Monday, November 14, 2016

Jesus and Peter (John 18:1-27)

In Peter’s reactions in John 18, we see the picture of a religious man operating in his own strength and understanding. He has believed in Jesus, He has spent years at His feet learning, and yet he is still clueless and weak. On our own, we are all that man. There is no amount of understanding, no amount of commitment we can wield on our own that will cut it.

Place yourself in Peter’s shoes. You have been with Jesus, heard His incredibly powerful teaching, witnessed His incredibly powerful wonders, and now the thing you have feared is happening. You have been betrayed. An entire cohort of soldiers have come to arrest Jesus. But when Jesus declares who He is, they all fall to their knees! You know He can’t lose! You have begun to understand that He is indeed the Messiah; He is God.

So Peter jumps in to begin the revolution.

Peter’s problem is that he is clueless about God’s plan. God’s ways—the Bible repeatedly tells us—are not our own. If we live our faith according to our understanding, our ideas, our abilities; we are fooling ourselves. We are religious people much like any other religious person following false ideas and false gods. Because we are following our own ideas of a god we have created.

Jesus stops Peter and surrenders to the soldiers. God’s plan hinges on Jesus offering Himself as a sacrifice for the world. The only path to victory lies through the cross; through death. Jesus has told His disciples this on multiple occasions, but they were incapable of understanding this. So, when Jesus follows God’s plan, it destroys Peter’s faith. Not his faith in Christ, but rather his faith in his own idea of who Christ should be. That is why Peter denies Christ that night.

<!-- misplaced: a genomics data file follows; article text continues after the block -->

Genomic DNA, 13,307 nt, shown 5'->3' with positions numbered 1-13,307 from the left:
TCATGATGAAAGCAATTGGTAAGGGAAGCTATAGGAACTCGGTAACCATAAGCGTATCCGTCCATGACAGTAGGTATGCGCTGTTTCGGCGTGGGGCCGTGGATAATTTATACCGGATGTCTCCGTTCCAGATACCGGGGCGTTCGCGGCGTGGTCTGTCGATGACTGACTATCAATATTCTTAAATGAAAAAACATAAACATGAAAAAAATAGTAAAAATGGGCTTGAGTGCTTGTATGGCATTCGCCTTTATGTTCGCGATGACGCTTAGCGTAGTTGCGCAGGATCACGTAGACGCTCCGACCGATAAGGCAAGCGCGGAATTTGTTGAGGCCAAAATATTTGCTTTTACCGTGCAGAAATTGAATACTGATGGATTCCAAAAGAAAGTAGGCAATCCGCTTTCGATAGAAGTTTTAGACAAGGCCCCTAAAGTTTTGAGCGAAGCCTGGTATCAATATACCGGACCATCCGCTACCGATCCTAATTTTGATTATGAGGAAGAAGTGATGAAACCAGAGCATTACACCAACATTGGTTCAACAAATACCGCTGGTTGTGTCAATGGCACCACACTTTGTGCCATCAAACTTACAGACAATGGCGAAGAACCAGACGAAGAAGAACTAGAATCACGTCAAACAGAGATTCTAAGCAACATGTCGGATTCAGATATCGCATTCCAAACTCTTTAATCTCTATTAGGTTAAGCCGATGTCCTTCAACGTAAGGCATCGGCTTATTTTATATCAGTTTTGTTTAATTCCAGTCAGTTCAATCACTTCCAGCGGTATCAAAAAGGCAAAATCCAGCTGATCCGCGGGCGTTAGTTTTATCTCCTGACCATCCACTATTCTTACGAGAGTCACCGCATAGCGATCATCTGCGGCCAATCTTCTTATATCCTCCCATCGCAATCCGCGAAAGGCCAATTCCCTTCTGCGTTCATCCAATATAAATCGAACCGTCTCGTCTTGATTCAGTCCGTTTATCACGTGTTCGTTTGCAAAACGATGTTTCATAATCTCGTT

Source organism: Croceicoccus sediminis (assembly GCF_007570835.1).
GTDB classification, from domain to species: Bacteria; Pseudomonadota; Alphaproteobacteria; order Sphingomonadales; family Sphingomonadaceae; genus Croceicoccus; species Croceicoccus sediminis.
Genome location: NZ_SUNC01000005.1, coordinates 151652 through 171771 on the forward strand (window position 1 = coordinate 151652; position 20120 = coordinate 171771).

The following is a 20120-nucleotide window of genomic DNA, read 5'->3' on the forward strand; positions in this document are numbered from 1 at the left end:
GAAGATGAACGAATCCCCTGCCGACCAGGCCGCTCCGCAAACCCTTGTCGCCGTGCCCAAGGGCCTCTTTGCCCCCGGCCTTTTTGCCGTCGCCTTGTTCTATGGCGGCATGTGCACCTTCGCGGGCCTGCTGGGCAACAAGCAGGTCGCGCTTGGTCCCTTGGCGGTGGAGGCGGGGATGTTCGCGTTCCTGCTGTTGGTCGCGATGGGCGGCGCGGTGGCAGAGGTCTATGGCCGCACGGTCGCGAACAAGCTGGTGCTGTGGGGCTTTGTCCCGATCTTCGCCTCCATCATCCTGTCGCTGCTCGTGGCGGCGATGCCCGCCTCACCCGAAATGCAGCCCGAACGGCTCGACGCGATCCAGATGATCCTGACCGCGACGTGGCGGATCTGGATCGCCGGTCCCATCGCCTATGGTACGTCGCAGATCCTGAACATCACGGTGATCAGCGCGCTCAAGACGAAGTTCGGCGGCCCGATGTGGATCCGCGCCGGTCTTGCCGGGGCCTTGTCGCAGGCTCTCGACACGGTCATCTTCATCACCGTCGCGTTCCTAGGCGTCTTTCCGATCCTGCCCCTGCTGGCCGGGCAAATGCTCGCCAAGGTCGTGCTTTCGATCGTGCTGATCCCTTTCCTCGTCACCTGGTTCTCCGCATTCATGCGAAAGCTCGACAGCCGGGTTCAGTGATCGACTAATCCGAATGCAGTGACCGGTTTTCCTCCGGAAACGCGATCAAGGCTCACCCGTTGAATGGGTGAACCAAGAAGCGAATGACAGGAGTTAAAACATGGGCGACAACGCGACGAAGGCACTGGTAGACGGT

At that point Peter can either abandon his faith altogether or he can stay open to the hope that his understanding was lacking. The denial of Christ demonstrates a loss of faith, but the fact that Peter stays close and follows Jesus into the courts where he is then compelled to deny Him demonstrates Peter’s desperation. He has lost his own idea of who Christ is, but he has no alternative. He can’t completely give up hope.

And that is where we would rather be. When we think we understand God completely, we deny ourselves growth. We become incapable of learning more of who God is. We build our own ideas of God upon our own incomplete understanding of who God is. We fail to see His plans due to all our own ideas and plans cluttering our view.

True faith is less about our understanding of what God is going to do and more about a complete trust in what He has done and that He will see us through things that make no sense to our ignorance.

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